We identified the top 10 countries/US states with the highest deaths per population until May 2020. For each of these 10 case countries/states, we identified 6 control countries/states with a similar population size and at least 3 times fewer deaths per population. We extracted data for 30 risk factors from publicly available, trusted sources. We compared case and control countries/states using the non-parametric Wilcoxon rank-sum test, and conducted a secondary cluster analysis to explore the relationship between the number of cases per population and the number of deaths per population using a scalable EM (expectation–maximization) clustering algorithm.
Results
Statistically significant differences were found in 16 of 30 investigated risk factors, the most important of which were temperature, neonatal and under-5 mortality rates, the percentage of under-5 deaths due to acute respiratory infections (ARIs) and diarrhea, and tuberculosis incidence (p<0.05)
Conclusion
Countries with a higher burden of baseline pediatric mortality rates, higher pediatric mortality from preventable diseases like diarrhea and ARI, and higher tuberculosis incidence had lower rates of coronavirus disease 2019-associated mortality, supporting the hygiene hypothesis.
Brief Reports
Operating a National Hotline in Korea During the COVID-19 Pandemic
Rok Song, Yuh Seog Choi, Jae Young Ko
Osong Public Health Res Perspect. 2020;11(6):380-382.   Published online December 22, 2020
DOI: https://doi.org/10.24171/j.phrp.2020.11.6.06
  • 3,104 View
  • 75 Download
  • 3 Citations
AbstractAbstract PDF

The importance of effective communication cannot be overestimated during a pandemic. The Korea Disease Control and Prevention Agency national 1339 hotline has been in operation since the Middle East respiratory syndrome coronavirus outbreak in 2016. The hotline is open 24 hours a day, 7 days a week, 365 days a year, and provides accurate, reliable information based upon the Korea Disease Control and Prevention Agency guidelines in response to queries. During the coronavirus disease 2019 (COVID-19) pandemic, the 1339 hotline received callers’ questions about symptoms and the implications of their actions regarding the epidemic. Through the 1339 hotline, callers received the up-to-date information that enabled them to protect themselves as well as others from COVID-19. This public service may have influenced on reduced risk of virus transmission in Korea.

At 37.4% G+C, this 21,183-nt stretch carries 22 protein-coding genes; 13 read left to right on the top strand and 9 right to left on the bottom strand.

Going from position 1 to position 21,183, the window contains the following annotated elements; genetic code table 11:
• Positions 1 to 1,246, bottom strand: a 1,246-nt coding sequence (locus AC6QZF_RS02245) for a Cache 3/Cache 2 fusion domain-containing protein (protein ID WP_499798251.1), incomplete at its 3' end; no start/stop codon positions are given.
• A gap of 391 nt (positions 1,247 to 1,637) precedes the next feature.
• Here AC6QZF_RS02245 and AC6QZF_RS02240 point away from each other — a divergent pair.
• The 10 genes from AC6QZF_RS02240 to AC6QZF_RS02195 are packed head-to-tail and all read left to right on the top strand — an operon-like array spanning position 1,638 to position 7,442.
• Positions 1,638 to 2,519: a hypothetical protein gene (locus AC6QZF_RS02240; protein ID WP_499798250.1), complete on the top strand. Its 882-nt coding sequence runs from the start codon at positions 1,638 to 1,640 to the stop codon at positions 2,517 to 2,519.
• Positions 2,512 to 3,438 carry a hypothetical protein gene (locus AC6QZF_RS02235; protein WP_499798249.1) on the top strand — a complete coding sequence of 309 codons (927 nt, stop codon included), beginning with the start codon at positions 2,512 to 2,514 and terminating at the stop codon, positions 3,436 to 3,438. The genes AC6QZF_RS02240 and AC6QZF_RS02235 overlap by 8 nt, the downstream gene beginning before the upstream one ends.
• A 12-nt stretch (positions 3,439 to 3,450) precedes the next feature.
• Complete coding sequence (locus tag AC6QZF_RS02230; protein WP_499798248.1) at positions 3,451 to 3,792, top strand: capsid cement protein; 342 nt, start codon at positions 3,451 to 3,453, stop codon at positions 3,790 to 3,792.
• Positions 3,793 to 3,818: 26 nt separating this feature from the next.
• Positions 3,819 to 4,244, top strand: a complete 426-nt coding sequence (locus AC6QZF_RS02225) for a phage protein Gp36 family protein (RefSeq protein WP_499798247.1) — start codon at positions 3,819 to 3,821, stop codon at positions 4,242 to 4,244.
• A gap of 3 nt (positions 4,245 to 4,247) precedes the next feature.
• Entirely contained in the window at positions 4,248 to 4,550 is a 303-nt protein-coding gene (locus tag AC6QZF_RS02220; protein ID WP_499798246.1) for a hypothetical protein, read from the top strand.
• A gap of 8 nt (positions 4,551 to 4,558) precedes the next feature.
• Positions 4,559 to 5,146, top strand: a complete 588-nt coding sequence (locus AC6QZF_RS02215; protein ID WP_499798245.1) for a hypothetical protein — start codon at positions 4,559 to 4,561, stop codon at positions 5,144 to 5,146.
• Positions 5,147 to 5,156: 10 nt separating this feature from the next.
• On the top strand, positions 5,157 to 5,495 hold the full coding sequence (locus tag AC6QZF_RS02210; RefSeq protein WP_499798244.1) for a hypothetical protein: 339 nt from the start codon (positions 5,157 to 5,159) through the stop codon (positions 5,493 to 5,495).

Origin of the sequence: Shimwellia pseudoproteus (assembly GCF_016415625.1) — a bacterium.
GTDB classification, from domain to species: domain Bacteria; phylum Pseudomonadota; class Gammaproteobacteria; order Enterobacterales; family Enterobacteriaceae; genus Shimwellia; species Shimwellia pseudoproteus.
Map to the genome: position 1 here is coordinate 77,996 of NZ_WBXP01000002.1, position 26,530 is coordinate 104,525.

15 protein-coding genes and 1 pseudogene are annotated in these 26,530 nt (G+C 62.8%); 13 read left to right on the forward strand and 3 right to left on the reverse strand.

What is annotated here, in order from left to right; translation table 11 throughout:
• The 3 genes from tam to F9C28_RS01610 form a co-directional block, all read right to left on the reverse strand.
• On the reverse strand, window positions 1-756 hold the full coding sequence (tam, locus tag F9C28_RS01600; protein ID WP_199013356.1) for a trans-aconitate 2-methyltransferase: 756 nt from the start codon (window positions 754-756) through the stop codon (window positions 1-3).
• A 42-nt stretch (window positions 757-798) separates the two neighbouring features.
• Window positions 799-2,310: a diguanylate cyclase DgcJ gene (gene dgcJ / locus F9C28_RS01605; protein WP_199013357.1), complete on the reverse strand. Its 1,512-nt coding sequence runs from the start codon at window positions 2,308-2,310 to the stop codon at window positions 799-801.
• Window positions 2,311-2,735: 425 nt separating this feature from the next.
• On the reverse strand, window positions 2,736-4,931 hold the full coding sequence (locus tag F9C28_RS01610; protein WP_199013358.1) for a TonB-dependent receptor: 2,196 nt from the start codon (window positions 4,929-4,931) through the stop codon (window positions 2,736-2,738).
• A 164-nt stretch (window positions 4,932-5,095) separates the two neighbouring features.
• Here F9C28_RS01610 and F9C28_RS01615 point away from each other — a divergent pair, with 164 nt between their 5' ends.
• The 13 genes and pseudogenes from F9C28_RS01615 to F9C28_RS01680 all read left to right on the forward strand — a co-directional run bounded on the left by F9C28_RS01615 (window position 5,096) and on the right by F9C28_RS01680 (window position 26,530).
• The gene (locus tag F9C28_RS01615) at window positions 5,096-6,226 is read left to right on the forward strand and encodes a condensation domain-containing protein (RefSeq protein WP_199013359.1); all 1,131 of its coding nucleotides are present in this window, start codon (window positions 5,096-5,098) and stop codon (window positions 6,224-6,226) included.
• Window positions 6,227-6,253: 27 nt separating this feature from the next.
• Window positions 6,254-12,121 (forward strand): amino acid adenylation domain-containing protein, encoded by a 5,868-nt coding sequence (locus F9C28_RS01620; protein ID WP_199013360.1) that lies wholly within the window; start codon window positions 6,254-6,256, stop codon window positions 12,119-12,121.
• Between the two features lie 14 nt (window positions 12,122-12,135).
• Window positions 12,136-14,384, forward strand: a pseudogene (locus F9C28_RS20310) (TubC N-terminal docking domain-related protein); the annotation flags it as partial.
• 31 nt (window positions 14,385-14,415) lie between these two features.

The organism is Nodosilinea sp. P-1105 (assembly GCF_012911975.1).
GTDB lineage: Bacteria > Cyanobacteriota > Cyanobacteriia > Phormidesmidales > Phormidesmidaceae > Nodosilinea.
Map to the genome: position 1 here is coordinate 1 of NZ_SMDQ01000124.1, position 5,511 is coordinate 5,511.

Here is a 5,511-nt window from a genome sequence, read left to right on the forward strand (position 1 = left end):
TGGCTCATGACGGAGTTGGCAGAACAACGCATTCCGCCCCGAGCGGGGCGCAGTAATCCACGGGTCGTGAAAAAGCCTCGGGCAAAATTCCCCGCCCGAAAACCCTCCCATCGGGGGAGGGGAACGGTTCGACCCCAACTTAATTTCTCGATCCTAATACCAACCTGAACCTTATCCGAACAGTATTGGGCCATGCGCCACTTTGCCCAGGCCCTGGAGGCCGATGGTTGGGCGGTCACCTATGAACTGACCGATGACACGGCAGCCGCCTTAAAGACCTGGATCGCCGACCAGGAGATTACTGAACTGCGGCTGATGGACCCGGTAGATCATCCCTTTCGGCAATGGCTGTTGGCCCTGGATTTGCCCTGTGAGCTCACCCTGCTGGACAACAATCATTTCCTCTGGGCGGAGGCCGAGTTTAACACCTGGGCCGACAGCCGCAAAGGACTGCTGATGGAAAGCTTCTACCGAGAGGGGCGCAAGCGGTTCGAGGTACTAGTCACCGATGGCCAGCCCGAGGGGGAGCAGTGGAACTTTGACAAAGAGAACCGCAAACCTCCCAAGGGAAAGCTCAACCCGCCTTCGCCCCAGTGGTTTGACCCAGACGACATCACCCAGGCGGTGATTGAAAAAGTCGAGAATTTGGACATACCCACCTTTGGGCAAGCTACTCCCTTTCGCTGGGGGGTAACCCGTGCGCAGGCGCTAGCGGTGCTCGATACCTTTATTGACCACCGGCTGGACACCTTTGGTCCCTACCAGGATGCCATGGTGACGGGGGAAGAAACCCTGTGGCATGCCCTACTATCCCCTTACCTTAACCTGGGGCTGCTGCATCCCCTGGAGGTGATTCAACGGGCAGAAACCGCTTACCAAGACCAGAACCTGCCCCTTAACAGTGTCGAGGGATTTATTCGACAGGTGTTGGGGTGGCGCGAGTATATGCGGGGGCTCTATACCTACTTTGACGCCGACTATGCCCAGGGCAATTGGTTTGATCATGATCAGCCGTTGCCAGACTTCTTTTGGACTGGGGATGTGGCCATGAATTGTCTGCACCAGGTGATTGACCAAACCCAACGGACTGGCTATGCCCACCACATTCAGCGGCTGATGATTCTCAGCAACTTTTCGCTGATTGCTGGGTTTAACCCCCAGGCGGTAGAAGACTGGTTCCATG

A Public-Private Partnership Model to Build a Triage System in Response to a COVID-19 Outbreak in Hanam City, South Korea
Seong Su Ku, Young June Choe
Osong Public Health Res Perspect. 2020;11(5):339-342.   Published online October 22, 2020
DOI: https://doi.org/10.24171/j.phrp.2020.11.5.11
  • 3,453 View
  • 78 Download
  • 3 Citations
AbstractAbstract PDF

A substantial, immediate healthcare burden for screening of Coronavirus disease 2019 (COVID-19) is created when large-scale outbreaks occur. There have been a series of measures to strengthen the screening process through robust public-private partnerships between Hanam City Public Health Center (PHC), the local medical association, and central/provincial government. A partnership between PHC and the local physician’s group in Hanam City established the Respiratory Clinic. The PHC provided the infrastructure for the Respiratory Clinic including medical facilities, supplies (i.e. personal protective equipment), and administrative support. A total of 11 registered physicians from the local physicians group agreed to participate in clinical service provided at the Respiratory Clinic. Any citizens with COVID-19 suspected respiratory symptoms call the COVID-19 hotline and visit the Respiratory Clinic if required. Responding to COVID-19 outbreaks will be a continual process, and the screening system is essential support to public health interventions, and crucial in the response to a surge in COVID-19 cases.